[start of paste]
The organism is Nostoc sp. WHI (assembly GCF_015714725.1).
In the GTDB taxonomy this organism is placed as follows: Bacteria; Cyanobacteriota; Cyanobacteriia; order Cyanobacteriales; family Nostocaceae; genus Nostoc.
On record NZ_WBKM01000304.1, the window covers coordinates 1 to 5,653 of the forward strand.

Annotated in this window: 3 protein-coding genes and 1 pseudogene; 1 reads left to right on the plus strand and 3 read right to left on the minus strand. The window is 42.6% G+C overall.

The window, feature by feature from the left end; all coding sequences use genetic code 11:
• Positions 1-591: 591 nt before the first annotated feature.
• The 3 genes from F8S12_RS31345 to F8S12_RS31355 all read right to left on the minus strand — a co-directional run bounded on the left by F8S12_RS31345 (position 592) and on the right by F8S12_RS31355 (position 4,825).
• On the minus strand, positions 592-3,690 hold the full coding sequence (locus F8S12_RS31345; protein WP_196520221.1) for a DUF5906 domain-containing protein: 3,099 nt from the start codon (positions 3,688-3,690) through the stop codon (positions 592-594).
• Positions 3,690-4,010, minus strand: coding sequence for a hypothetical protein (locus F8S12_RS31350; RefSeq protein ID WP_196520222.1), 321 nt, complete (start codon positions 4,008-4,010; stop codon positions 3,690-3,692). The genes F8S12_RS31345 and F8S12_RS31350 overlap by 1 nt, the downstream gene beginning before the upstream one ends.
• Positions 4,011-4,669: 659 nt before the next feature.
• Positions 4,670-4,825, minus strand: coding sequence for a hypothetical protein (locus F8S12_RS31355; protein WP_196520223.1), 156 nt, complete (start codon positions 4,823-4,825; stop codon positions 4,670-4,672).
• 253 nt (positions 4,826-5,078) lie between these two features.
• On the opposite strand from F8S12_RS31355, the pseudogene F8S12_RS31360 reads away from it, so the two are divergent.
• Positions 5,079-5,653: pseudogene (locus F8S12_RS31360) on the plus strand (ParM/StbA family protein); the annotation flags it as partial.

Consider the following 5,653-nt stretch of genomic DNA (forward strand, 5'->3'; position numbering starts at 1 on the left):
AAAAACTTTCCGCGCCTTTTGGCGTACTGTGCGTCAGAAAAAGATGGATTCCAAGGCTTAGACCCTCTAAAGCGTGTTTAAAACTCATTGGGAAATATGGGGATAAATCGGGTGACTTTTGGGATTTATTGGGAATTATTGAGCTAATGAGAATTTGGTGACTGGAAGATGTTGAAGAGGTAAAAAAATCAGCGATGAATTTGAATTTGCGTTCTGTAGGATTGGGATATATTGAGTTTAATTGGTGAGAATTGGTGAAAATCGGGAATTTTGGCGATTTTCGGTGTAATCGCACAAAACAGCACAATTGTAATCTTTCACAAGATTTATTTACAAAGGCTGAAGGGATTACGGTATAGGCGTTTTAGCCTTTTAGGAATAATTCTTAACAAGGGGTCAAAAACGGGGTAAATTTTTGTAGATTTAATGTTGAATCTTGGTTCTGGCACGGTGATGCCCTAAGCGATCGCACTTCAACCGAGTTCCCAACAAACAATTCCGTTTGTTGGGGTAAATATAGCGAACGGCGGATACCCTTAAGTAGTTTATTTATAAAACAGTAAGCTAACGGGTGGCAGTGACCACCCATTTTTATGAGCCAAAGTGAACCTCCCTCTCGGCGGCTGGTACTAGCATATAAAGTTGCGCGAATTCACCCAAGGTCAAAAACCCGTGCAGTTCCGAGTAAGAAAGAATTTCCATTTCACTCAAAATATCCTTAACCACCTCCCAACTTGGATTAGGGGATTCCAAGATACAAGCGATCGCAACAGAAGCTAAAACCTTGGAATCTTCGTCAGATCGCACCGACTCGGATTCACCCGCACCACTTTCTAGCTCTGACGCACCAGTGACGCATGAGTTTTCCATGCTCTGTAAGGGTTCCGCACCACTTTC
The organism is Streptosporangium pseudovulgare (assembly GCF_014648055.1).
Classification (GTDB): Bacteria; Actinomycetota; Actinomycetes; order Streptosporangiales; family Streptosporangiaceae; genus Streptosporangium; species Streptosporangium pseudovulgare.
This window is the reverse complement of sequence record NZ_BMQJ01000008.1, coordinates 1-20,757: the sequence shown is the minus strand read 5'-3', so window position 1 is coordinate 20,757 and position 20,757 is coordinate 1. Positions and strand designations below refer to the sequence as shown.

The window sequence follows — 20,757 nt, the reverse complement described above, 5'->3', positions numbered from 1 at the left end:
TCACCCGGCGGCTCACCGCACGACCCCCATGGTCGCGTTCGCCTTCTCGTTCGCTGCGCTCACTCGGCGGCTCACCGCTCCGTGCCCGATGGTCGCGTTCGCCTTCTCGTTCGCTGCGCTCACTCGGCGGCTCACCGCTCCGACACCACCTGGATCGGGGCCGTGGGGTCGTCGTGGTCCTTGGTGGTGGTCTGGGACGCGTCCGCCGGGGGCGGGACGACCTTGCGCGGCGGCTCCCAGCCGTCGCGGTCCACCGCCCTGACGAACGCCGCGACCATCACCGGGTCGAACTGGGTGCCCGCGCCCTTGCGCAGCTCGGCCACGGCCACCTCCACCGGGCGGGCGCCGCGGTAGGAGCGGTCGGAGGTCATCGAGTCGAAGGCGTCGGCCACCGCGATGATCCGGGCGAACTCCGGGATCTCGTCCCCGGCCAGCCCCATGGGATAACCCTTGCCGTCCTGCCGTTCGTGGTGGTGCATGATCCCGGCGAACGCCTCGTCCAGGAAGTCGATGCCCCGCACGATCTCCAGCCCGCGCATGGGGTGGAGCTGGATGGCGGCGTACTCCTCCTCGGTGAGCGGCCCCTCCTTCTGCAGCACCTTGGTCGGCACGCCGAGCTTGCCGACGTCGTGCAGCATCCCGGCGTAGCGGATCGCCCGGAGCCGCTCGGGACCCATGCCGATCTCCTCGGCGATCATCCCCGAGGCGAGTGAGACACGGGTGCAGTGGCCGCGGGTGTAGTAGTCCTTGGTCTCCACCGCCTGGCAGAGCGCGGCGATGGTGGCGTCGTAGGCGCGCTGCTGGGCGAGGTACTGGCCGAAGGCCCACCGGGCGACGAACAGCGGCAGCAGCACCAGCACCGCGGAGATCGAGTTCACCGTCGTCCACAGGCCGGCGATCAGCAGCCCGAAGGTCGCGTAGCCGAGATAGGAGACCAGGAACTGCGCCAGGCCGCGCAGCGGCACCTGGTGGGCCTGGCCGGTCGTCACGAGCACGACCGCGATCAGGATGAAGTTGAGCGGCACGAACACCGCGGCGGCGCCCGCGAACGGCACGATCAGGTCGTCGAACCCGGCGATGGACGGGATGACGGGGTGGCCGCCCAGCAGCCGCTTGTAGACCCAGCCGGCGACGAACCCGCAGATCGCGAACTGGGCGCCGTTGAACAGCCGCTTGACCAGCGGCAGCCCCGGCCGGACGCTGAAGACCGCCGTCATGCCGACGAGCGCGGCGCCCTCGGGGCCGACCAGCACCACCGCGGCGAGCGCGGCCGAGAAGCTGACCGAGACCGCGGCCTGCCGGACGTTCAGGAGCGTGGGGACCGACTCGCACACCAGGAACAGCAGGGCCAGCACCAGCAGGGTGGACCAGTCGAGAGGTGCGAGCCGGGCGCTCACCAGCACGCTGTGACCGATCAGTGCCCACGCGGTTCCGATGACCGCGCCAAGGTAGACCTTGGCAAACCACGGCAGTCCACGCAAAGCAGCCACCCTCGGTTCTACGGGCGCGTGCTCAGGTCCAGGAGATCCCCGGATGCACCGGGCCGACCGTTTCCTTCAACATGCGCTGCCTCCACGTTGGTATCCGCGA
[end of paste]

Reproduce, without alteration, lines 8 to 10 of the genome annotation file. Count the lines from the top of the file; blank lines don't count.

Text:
• On the minus strand, positions 592-3,690 hold the full coding sequence (locus F8S12_RS31345; protein WP_196520221.1) for a DUF5906 domain-containing protein: 3,099 nt from the start codon (positions 3,688-3,690) through the stop codon (positions 592-594).
• Positions 3,690-4,010, minus strand: coding sequence for a hypothetical protein (locus F8S12_RS31350; RefSeq protein ID WP_196520222.1), 321 nt, complete (start codon positions 4,008-4,010; stop codon positions 3,690-3,692). The genes F8S12_RS31345 and F8S12_RS31350 overlap by 1 nt, the downstream gene beginning before the upstream one ends.
• Positions 4,011-4,669: 659 nt before the next feature.